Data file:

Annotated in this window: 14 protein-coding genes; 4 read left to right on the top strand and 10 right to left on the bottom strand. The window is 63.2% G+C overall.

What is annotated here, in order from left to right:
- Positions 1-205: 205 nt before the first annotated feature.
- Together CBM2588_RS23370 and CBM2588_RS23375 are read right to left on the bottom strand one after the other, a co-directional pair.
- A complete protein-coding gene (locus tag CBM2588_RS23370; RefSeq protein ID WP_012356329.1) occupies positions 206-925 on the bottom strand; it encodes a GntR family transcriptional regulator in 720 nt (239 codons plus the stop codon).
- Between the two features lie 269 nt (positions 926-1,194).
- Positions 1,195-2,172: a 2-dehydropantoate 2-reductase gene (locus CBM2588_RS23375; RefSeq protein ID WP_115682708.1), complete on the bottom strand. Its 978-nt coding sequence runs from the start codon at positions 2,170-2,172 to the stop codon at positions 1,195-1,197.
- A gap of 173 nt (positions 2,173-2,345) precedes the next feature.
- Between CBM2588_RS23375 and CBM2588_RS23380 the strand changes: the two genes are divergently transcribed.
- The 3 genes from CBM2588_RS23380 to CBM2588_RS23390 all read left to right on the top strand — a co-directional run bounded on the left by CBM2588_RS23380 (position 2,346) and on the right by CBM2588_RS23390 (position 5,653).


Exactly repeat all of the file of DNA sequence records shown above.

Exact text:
Annotated in this window: 14 protein-coding genes; 4 read left to right on the top strand and 10 right to left on the bottom strand. The window is 63.2% G+C overall.

What is annotated here, in order from left to right:
- Positions 1-205: 205 nt before the first annotated feature.
- Together CBM2588_RS23370 and CBM2588_RS23375 are read right to left on the bottom strand one after the other, a co-directional pair.
- A complete protein-coding gene (locus tag CBM2588_RS23370; RefSeq protein ID WP_012356329.1) occupies positions 206-925 on the bottom strand; it encodes a GntR family transcriptional regulator in 720 nt (239 codons plus the stop codon).
- Between the two features lie 269 nt (positions 926-1,194).
- Positions 1,195-2,172: a 2-dehydropantoate 2-reductase gene (locus CBM2588_RS23375; RefSeq protein ID WP_115682708.1), complete on the bottom strand. Its 978-nt coding sequence runs from the start codon at positions 2,170-2,172 to the stop codon at positions 1,195-1,197.
- A gap of 173 nt (positions 2,173-2,345) precedes the next feature.
- Between CBM2588_RS23375 and CBM2588_RS23380 the strand changes: the two genes are divergently transcribed.
- The 3 genes from CBM2588_RS23380 to CBM2588_RS23390 all read left to right on the top strand — a co-directional run bounded on the left by CBM2588_RS23380 (position 2,346) and on the right by CBM2588_RS23390 (position 5,653).